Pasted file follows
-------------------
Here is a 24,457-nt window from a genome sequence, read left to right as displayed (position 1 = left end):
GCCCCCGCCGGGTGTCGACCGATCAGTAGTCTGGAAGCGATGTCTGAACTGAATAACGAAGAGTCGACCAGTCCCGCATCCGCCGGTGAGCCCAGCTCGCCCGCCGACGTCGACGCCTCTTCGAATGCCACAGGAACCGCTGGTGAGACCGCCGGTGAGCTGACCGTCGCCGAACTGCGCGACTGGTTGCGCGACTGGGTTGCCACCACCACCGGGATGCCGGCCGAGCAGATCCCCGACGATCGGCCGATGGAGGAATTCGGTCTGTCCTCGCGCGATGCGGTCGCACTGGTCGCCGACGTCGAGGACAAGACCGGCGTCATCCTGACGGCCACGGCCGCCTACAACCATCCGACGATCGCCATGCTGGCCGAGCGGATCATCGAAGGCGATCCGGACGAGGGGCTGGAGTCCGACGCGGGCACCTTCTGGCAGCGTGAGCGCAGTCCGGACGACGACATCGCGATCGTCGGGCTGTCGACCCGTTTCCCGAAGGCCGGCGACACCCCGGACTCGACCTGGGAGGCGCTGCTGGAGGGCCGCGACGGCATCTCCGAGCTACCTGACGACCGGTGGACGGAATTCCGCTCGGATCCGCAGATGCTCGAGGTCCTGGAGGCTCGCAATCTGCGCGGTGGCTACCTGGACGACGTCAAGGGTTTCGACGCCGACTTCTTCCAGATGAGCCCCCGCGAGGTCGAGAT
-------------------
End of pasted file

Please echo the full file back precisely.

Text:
Here is a 24,457-nt window from a genome sequence, read left to right as displayed (position 1 = left end):
GCCCCCGCCGGGTGTCGACCGATCAGTAGTCTGGAAGCGATGTCTGAACTGAATAACGAAGAGTCGACCAGTCCCGCATCCGCCGGTGAGCCCAGCTCGCCCGCCGACGTCGACGCCTCTTCGAATGCCACAGGAACCGCTGGTGAGACCGCCGGTGAGCTGACCGTCGCCGAACTGCGCGACTGGTTGCGCGACTGGGTTGCCACCACCACCGGGATGCCGGCCGAGCAGATCCCCGACGATCGGCCGATGGAGGAATTCGGTCTGTCCTCGCGCGATGCGGTCGCACTGGTCGCCGACGTCGAGGACAAGACCGGCGTCATCCTGACGGCCACGGCCGCCTACAACCATCCGACGATCGCCATGCTGGCCGAGCGGATCATCGAAGGCGATCCGGACGAGGGGCTGGAGTCCGACGCGGGCACCTTCTGGCAGCGTGAGCGCAGTCCGGACGACGACATCGCGATCGTCGGGCTGTCGACCCGTTTCCCGAAGGCCGGCGACACCCCGGACTCGACCTGGGAGGCGCTGCTGGAGGGCCGCGACGGCATCTCCGAGCTACCTGACGACCGGTGGACGGAATTCCGCTCGGATCCGCAGATGCTCGAGGTCCTGGAGGCTCGCAATCTGCGCGGTGGCTACCTGGACGACGTCAAGGGTTTCGACGCCGACTTCTTCCAGATGAGCCCCCGCGAGGTCGAGAT